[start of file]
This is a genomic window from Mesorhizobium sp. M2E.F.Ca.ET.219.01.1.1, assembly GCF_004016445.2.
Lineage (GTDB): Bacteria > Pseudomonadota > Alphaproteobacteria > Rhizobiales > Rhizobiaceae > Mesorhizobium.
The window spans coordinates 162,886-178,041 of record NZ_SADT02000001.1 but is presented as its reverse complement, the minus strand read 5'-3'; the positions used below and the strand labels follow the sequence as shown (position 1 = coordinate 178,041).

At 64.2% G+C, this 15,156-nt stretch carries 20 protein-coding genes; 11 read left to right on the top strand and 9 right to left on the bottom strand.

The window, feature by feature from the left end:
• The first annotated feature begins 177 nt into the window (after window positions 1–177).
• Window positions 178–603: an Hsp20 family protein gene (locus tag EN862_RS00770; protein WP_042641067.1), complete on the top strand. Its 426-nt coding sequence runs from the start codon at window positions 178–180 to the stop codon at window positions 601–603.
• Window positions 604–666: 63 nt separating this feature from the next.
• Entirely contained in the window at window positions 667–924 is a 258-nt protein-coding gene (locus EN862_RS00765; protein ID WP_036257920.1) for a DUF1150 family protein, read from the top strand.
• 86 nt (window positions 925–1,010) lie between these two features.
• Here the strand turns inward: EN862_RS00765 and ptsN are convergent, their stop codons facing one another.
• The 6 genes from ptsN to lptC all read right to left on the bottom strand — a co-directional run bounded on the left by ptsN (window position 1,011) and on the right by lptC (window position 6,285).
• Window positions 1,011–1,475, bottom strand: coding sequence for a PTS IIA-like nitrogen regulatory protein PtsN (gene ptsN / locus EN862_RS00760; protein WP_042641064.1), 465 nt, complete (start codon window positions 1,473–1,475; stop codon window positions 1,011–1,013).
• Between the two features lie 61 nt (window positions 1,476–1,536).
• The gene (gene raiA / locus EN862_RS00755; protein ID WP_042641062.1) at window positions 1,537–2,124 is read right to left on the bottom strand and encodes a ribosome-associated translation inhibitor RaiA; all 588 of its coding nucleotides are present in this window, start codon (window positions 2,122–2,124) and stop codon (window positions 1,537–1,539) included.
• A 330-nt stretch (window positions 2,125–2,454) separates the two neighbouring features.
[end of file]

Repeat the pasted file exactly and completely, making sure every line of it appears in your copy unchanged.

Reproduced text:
This is a genomic window from Mesorhizobium sp. M2E.F.Ca.ET.219.01.1.1, assembly GCF_004016445.2.
Lineage (GTDB): Bacteria > Pseudomonadota > Alphaproteobacteria > Rhizobiales > Rhizobiaceae > Mesorhizobium.
The window spans coordinates 162,886-178,041 of record NZ_SADT02000001.1 but is presented as its reverse complement, the minus strand read 5'-3'; the positions used below and the strand labels follow the sequence as shown (position 1 = coordinate 178,041).

At 64.2% G+C, this 15,156-nt stretch carries 20 protein-coding genes; 11 read left to right on the top strand and 9 right to left on the bottom strand.

The window, feature by feature from the left end:
• The first annotated feature begins 177 nt into the window (after window positions 1–177).
• Window positions 178–603: an Hsp20 family protein gene (locus tag EN862_RS00770; protein WP_042641067.1), complete on the top strand. Its 426-nt coding sequence runs from the start codon at window positions 178–180 to the stop codon at window positions 601–603.
• Window positions 604–666: 63 nt separating this feature from the next.
• Entirely contained in the window at window positions 667–924 is a 258-nt protein-coding gene (locus EN862_RS00765; protein ID WP_036257920.1) for a DUF1150 family protein, read from the top strand.
• 86 nt (window positions 925–1,010) lie between these two features.
• Here the strand turns inward: EN862_RS00765 and ptsN are convergent, their stop codons facing one another.
• The 6 genes from ptsN to lptC all read right to left on the bottom strand — a co-directional run bounded on the left by ptsN (window position 1,011) and on the right by lptC (window position 6,285).
• Window positions 1,011–1,475, bottom strand: coding sequence for a PTS IIA-like nitrogen regulatory protein PtsN (gene ptsN / locus EN862_RS00760; protein WP_042641064.1), 465 nt, complete (start codon window positions 1,473–1,475; stop codon window positions 1,011–1,013).
• Between the two features lie 61 nt (window positions 1,476–1,536).
• The gene (gene raiA / locus EN862_RS00755; protein ID WP_042641062.1) at window positions 1,537–2,124 is read right to left on the bottom strand and encodes a ribosome-associated translation inhibitor RaiA; all 588 of its coding nucleotides are present in this window, start codon (window positions 2,122–2,124) and stop codon (window positions 1,537–1,539) included.
• A 330-nt stretch (window positions 2,125–2,454) separates the two neighbouring features.